Shakespeare's last home, known as The New Place, is gone now. All that's left is the foundation and Knott Garden, a sunken garden divided intofour sections by a path, filled with flowers herbs, and box hedges, and contains a Mulberry tree that Shakespeare planted. A later owner of New Place was tired of people wanting to see it and clipping from the mulberry tree so he moved, had the tree cut down, and left orders for the house to be demolished. We saw Hall's Croft, home of Shakespeare's daughter Susanna and husband John Hall, a local doctor. It contains 16th and 17th century furnishings and an exhibit of medical equipment from the period.

During our evening lecture, there was a fire in the boiler room at the hotel, so we had to evacuate and finish our lecture outside under a giant Lebanese Cedar tree in the courtyard.

Friday, September 22, 2000
Today's we saw Charlecote Park where it is rumored that a young Will Shakespeare may have poached a deer. His father made gloves but sometimes material was hard to come by. Since his father was also mayor, it would have created a sticky situation as the penalty for deer poaching was death. This may have been when Will left for London until things cooled off.

We also toured Warwick Castle, England's finest Medieval castle. I climbed thethree front towers, the mount in the center (built up by man), and the "ghost tower." We had the moat contents described in rank detail, apparently in that day, it was basically the sewer system. It flowed directly into the River Avon which runs past the castle. Our tour guide was a bowman and he played the part quite convincingly. He gave a demo of his archery skills as well.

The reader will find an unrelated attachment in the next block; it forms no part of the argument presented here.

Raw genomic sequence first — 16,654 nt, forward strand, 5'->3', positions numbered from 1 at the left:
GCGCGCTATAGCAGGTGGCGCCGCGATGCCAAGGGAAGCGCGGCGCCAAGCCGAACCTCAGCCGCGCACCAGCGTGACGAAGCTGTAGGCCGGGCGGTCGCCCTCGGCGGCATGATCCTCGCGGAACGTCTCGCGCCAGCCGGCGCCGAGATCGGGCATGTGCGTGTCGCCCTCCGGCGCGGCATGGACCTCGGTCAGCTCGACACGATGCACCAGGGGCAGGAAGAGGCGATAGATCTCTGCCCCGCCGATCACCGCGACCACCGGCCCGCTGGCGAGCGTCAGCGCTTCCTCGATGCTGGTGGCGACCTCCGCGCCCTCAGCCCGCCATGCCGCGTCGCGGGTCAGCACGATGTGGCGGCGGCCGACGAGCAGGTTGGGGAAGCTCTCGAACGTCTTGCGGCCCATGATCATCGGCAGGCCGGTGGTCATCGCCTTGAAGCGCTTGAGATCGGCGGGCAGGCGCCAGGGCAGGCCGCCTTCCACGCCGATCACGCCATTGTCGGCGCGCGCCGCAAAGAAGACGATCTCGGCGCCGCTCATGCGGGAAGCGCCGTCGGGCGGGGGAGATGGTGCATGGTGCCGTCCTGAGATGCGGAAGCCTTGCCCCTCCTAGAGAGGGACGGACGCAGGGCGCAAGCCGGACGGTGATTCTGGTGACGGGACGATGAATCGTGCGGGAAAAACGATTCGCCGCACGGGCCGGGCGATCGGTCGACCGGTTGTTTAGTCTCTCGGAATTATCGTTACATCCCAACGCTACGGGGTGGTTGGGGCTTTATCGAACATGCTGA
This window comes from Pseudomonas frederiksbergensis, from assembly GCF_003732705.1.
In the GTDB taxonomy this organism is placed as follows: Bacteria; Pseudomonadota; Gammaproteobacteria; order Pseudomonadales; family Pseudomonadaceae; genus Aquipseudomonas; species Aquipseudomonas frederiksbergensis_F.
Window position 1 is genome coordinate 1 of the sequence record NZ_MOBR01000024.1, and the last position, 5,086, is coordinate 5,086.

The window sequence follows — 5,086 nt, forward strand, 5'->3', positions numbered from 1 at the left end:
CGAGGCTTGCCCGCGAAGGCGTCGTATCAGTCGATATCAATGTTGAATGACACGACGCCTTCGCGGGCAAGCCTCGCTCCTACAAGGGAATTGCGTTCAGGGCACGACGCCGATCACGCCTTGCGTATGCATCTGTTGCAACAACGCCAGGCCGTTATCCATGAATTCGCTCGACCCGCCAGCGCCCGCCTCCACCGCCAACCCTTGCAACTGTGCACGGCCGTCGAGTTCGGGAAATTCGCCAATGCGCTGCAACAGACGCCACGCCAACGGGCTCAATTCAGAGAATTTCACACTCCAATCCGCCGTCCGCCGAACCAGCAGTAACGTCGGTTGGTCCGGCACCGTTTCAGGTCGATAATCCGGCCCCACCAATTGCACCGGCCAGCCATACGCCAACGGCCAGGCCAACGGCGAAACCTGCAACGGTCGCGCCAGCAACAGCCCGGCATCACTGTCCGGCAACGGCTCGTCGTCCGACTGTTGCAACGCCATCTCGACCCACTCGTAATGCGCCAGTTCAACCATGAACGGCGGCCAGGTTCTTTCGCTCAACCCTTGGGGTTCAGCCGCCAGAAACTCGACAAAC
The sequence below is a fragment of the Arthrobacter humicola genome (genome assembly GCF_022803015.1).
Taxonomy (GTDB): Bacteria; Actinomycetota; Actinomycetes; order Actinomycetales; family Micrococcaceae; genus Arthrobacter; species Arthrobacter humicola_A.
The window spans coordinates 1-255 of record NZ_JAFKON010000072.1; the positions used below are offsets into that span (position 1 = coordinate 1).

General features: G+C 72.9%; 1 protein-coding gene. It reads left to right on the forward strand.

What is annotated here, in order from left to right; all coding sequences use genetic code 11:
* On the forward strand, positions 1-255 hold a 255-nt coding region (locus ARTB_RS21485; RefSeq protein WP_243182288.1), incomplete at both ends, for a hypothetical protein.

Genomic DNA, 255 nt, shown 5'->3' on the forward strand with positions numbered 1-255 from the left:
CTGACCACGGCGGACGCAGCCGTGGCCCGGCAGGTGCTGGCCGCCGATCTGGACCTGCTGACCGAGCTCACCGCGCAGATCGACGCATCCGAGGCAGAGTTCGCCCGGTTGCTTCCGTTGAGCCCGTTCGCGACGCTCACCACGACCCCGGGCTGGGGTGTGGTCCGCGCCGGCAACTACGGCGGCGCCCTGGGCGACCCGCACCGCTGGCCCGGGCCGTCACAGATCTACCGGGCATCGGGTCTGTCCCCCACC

Later in the day we got a backstage tour of the Royal Shakespeare Company (RSC) and the Royal Shakespeare Memorial Theater, composed of a main theater and the Swan Theater (a Globe-styled theater). The current theater was built after the original theater burned. In the evening we saw the RSC production of Henry V, in a World War I motif (but with original dialogue).

Overnight I experienced my very first earthquake (who would have thought I'd have to go to England for this?). It was centered in near Leamington Spa which is in another part of Warwickshire (where Stratford is). I woke up but thought someone was in my room. When I was more awake I decided I must have dreamt something. It wasn't until I was watching the BBC Breakfast News the next morning that I knew it as an actual earthquake! It registered 4.2, which isn't that large by our standards, but it was the largest in England in 10 years.

Saturday, September 23, 2000
Today we toured the Cotswolds -- the most beautiful part of England. The Anglo-Saxon word "cote" (a sheep fold) and "wold" (a piece of open uncultivated land) build the term Cotswold. Houses and walls are built from honey-colored Cotswold stone, and houses have steeply thatched roofs and dormer windows.

We visited Stow-On-The-Wold (Edward Stow lived on the hill). The Romans arrived here in 47 AD. We visited the Parish Church of St. Edward, the oldest surviving original building in town (built by the Normans about 986). I passed a cheese shop that had Wensleydale on special and a board that said "Real cheese, Grommit!" so I couldn't resist, I had to try it-- and it was great. We missed the Cheese 2000 festival which was the following weekend. We visited the Royalist Hotel, the oldest inn in England built in 947 AD.

We also visited Bourton-On-The-Water, the "Venice of the Cotswolds" (someone hadn't been to Venice) because of its six bridges that span the River Windrush which divides the town and later empties into the River Avon. The composer Holst was born nearby.

Lower Slaughter has beautiful stone bridges and excellent walks. We had lunch at the Washbourne Court Hotel and walked along the River Eye (which later runs into River Windrush).